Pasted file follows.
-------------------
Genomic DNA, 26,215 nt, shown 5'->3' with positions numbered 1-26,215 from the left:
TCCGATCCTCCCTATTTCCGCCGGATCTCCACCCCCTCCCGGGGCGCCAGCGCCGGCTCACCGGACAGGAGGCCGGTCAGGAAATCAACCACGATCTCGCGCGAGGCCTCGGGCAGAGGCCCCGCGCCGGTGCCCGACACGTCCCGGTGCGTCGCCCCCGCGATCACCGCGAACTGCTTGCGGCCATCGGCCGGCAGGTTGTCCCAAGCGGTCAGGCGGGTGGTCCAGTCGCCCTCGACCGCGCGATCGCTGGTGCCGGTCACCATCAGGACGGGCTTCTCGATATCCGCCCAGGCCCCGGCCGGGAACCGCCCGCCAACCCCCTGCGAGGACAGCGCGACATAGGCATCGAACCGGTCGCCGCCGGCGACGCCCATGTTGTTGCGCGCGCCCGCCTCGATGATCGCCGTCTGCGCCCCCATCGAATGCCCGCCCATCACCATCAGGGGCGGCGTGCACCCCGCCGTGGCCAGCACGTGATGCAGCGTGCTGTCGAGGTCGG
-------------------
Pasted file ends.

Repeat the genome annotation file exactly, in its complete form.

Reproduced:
Genomic DNA, 26,215 nt, shown 5'->3' with positions numbered 1-26,215 from the left:
TCCGATCCTCCCTATTTCCGCCGGATCTCCACCCCCTCCCGGGGCGCCAGCGCCGGCTCACCGGACAGGAGGCCGGTCAGGAAATCAACCACGATCTCGCGCGAGGCCTCGGGCAGAGGCCCCGCGCCGGTGCCCGACACGTCCCGGTGCGTCGCCCCCGCGATCACCGCGAACTGCTTGCGGCCATCGGCCGGCAGGTTGTCCCAAGCGGTCAGGCGGGTGGTCCAGTCGCCCTCGACCGCGCGATCGCTGGTGCCGGTCACCATCAGGACGGGCTTCTCGATATCCGCCCAGGCCCCGGCCGGGAACCGCCCGCCAACCCCCTGCGAGGACAGCGCGACATAGGCATCGAACCGGTCGCCGCCGGCGACGCCCATGTTGTTGCGCGCGCCCGCCTCGATGATCGCCGTCTGCGCCCCCATCGAATGCCCGCCCATCACCATCAGGGGCGGCGTGCACCCCGCCGTGGCCAGCACGTGATGCAGCGTGCTGTCGAGGTCGG